It lived millions of years ago and was three times as large as the great white shark: the megalodon. So far its extinction has been explained with the onset of an ice age. However, researchers at the University of Zurich have now come to the conclusion that responsibility for the decline of the monster shark lays not with the climate, but with other species.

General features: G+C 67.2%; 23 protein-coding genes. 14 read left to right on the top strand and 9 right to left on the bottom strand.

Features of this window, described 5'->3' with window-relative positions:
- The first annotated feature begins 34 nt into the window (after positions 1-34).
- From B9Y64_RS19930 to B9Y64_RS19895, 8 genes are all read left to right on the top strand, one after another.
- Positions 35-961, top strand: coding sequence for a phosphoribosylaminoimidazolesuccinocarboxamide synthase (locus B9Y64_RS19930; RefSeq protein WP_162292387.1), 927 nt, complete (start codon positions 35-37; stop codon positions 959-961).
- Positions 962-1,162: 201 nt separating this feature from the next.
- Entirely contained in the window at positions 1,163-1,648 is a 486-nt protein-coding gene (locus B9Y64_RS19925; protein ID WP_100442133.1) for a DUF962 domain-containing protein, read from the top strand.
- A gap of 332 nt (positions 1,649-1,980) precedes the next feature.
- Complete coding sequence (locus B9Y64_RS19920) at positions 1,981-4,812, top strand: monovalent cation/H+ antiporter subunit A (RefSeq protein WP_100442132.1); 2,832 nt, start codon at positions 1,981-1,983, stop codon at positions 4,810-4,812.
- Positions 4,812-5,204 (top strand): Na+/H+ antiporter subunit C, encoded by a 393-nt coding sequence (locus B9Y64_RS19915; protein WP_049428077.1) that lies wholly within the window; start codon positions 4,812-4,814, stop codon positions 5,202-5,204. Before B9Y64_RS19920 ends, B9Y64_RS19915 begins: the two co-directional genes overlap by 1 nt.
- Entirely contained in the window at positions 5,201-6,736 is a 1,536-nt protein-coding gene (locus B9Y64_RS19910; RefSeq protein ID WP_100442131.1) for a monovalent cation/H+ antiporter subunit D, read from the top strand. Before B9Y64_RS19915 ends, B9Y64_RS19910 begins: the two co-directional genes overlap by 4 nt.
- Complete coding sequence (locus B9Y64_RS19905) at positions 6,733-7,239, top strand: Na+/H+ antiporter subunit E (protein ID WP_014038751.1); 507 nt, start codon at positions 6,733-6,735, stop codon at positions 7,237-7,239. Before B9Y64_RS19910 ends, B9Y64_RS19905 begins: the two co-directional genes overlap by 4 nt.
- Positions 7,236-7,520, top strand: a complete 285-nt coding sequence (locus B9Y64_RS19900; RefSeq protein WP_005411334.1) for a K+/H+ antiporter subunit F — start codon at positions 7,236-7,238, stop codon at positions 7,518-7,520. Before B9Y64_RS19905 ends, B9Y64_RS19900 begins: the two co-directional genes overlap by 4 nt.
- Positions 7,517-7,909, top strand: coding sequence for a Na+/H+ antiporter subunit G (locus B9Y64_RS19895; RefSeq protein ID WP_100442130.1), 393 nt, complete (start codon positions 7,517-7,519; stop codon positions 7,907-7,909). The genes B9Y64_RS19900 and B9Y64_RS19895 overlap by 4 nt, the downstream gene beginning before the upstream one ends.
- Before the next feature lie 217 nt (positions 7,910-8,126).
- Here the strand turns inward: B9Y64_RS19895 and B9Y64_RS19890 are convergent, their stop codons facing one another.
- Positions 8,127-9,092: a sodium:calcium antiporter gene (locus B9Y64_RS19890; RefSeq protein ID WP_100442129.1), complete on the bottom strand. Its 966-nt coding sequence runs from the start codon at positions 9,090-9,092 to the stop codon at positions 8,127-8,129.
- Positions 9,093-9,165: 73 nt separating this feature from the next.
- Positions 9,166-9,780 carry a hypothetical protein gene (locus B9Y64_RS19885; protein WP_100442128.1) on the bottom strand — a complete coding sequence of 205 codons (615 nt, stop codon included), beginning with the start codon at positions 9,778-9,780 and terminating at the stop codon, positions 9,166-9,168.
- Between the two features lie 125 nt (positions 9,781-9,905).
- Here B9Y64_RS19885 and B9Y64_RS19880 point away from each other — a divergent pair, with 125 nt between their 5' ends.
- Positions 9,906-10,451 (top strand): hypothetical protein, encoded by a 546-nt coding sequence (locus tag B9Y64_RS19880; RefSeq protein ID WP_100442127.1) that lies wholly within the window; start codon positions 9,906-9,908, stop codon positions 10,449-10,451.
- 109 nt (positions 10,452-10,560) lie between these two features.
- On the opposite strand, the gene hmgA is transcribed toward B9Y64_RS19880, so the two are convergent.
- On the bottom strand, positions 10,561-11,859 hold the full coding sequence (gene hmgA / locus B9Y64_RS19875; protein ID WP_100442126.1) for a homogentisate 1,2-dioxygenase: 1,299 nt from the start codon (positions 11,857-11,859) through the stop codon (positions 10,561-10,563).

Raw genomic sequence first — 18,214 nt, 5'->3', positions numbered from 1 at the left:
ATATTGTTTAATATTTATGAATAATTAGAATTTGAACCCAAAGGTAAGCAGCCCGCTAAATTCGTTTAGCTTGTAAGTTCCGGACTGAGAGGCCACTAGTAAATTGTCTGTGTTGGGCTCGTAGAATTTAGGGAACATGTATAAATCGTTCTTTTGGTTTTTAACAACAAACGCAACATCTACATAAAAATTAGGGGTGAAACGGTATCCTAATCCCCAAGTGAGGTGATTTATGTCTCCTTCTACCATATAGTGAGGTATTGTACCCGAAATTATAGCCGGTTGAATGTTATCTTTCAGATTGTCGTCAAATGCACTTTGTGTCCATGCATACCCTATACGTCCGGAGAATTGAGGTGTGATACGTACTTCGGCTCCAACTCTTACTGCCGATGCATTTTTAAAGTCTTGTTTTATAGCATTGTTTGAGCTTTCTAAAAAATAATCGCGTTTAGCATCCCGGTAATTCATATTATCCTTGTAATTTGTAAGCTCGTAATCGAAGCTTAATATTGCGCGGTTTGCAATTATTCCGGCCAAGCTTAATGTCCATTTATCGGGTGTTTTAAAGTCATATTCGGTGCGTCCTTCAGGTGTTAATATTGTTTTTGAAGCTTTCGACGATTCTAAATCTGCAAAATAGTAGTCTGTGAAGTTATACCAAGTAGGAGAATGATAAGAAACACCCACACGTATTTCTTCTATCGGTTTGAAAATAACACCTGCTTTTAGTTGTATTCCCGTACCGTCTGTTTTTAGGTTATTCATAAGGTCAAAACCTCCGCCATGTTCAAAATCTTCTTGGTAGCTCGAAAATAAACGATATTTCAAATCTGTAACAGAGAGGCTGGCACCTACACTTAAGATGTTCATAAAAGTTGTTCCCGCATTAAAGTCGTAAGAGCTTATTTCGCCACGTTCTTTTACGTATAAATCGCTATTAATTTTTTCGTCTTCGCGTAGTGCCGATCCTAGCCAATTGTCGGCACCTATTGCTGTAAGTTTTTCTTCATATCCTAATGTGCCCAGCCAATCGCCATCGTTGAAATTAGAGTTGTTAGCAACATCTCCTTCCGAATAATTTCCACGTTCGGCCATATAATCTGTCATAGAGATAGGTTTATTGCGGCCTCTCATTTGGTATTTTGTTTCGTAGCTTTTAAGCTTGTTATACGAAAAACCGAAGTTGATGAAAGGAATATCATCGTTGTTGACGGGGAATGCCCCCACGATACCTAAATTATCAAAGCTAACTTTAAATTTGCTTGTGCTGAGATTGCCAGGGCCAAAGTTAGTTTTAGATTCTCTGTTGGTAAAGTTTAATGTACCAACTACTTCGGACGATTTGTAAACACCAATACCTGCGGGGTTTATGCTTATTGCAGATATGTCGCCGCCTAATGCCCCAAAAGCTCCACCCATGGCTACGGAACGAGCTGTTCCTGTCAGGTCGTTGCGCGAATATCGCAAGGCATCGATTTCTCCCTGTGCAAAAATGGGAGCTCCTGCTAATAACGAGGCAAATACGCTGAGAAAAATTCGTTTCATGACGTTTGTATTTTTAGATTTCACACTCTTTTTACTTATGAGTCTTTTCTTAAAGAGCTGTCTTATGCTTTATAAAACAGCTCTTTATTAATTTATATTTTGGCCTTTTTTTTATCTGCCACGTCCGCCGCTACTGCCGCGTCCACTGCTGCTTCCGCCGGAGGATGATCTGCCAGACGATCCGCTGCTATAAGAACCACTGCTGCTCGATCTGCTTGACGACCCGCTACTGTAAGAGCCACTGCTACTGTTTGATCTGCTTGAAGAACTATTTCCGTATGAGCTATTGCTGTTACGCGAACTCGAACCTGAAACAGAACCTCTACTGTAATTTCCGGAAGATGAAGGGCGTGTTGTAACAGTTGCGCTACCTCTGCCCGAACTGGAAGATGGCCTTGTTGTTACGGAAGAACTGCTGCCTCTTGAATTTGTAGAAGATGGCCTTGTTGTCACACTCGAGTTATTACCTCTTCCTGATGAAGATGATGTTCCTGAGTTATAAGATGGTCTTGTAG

Is there anyone out there who doesn't know Jaws, the film about the great white shark and the devastation it wreaked? But there have been even bigger and more dangerous sharks in the past: The largest shark in the history of the planet, Carcharocles megalodon, lived between 23 million and 2.6 million years ago, reaching body lengths of up to 18 meters and probably feeding on marine mammals. Then it became extinct. In the past, climate changes have generally been blamed for its disappearance. Now, for the first time, researchers from the University of Zurich have examined the geographical distribution of the megalodon over time and arrived at the following conclusion: The giant shark became extinct because the diversity of its prey decreased and new predators appeared as competitors.